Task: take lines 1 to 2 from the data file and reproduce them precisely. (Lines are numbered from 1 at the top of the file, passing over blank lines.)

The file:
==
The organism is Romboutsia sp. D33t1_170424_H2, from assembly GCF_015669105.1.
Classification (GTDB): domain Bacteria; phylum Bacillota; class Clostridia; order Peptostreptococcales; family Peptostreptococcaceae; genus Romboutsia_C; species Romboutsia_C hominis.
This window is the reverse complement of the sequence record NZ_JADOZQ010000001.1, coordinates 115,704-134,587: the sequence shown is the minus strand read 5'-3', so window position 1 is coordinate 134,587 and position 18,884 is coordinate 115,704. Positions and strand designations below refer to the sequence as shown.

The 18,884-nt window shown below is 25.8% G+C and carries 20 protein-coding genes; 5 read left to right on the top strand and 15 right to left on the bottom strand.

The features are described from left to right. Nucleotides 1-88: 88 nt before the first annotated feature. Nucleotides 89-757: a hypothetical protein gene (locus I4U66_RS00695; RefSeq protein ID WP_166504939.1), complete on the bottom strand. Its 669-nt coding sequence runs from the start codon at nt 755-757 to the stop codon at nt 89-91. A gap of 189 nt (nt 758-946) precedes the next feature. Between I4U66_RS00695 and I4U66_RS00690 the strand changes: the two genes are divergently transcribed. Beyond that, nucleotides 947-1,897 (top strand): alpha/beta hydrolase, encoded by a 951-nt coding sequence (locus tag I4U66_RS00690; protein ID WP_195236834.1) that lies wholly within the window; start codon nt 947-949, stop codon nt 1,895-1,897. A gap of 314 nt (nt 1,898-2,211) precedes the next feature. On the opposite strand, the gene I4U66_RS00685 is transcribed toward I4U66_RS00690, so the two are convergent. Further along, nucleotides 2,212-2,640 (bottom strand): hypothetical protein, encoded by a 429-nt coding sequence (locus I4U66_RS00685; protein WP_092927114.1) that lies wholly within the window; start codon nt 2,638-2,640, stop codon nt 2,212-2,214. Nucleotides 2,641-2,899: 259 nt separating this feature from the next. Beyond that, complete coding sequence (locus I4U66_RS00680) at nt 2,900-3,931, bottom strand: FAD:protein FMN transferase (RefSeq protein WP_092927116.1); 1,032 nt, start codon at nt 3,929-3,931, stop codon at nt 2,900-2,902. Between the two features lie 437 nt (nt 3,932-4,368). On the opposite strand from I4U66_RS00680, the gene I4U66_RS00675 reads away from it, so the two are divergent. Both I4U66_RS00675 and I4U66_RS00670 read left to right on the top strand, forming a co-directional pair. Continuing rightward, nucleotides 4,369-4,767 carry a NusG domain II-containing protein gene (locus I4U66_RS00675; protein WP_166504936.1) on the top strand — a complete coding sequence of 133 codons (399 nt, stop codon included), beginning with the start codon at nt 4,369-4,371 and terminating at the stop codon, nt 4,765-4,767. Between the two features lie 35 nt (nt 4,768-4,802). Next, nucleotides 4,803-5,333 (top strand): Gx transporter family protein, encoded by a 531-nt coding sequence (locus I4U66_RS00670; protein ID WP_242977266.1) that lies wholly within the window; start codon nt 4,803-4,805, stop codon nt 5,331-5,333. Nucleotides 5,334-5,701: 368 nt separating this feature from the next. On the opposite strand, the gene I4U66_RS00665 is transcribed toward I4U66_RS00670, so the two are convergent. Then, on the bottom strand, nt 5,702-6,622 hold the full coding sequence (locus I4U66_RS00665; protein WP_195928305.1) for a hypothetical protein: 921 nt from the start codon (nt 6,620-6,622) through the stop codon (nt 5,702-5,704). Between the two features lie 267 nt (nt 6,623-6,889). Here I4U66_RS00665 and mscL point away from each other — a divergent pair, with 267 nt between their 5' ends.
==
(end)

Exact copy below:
The organism is Romboutsia sp. D33t1_170424_H2, from assembly GCF_015669105.1.
Classification (GTDB): domain Bacteria; phylum Bacillota; class Clostridia; order Peptostreptococcales; family Peptostreptococcaceae; genus Romboutsia_C; species Romboutsia_C hominis.